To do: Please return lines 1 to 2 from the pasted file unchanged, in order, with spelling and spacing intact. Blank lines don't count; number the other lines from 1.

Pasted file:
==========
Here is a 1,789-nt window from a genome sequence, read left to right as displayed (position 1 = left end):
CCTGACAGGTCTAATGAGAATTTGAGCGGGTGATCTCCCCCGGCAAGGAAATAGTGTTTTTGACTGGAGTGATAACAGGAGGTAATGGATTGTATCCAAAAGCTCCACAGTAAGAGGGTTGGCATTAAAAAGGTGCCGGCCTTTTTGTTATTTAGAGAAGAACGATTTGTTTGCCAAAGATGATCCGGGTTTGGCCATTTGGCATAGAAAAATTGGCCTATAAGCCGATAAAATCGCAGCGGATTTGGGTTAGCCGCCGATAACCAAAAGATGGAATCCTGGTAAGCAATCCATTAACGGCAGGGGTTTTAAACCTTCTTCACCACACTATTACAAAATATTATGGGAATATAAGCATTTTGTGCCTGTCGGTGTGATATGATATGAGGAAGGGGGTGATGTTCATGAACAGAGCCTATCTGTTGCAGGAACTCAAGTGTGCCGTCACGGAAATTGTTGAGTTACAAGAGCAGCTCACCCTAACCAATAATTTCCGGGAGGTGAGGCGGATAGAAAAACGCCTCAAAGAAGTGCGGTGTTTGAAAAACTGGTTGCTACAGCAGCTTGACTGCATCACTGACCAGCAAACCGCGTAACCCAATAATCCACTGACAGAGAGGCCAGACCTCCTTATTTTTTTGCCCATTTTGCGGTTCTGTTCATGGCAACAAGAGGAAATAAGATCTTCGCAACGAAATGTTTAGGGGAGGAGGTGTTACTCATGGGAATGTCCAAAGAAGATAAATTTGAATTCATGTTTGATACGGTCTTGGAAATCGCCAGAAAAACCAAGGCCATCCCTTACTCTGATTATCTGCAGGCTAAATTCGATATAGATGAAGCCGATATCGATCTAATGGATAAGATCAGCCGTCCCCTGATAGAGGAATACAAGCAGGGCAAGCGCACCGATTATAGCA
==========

Here is a 1,789-nt window from a genome sequence, read left to right as displayed (position 1 = left end):
CCTGACAGGTCTAATGAGAATTTGAGCGGGTGATCTCCCCCGGCAAGGAAATAGTGTTTTTGACTGGAGTGATAACAGGAGGTAATGGATTGTATCCAAAAGCTCCACAGTAAGAGGGTTGGCATTAAAAAGGTGCCGGCCTTTTTGTTATTTAGAGAAGAACGATTTGTTTGCCAAAGATGATCCGGGTTTGGCCATTTGGCATAGAAAAATTGGCCTATAAGCCGATAAAATCGCAGCGGATTTGGGTTAGCCGCCGATAACCAAAAGATGGAATCCTGGTAAGCAATCCATTAACGGCAGGGGTTTTAAACCTTCTTCACCACACTATTACAAAATATTATGGGAATATAAGCATTTTGTGCCTGTCGGTGTGATATGATATGAGGAAGGGGGTGATGTTCATGAACAGAGCCTATCTGTTGCAGGAACTCAAGTGTGCCGTCACGGAAATTGTTGAGTTACAAGAGCAGCTCACCCTAACCAATAATTTCCGGGAGGTGAGGCGGATAGAAAAACGCCTCAAAGAAGTGCGGTGTTTGAAAAACTGGTTGCTACAGCAGCTTGACTGCATCACTGACCAGCAAACCGCGTAACCCAATAATCCACTGACAGAGAGGCCAGACCTCCTTATTTTTTTGCCCATTTTGCGGTTCTGTTCATGGCAACAAGAGGAAATAAGATCTTCGCAACGAAATGTTTAGGGGAGGAGGTGTTACTCATGGGAATGTCCAAAGAAGATAAATTTGAATTCATGTTTGATACGGTCTTGGAAATCGCCAGAAAAACCAAGGCCATCCCTTACTCTGATTATCTGCAGGCTAAATTCGATATAGATGAAGCCGATATCGATCTAATGGATAAGATCAGCCGTCCCCTGATAGAGGAATACAAGCAGGGCAAGCGCACCGATTATAGCA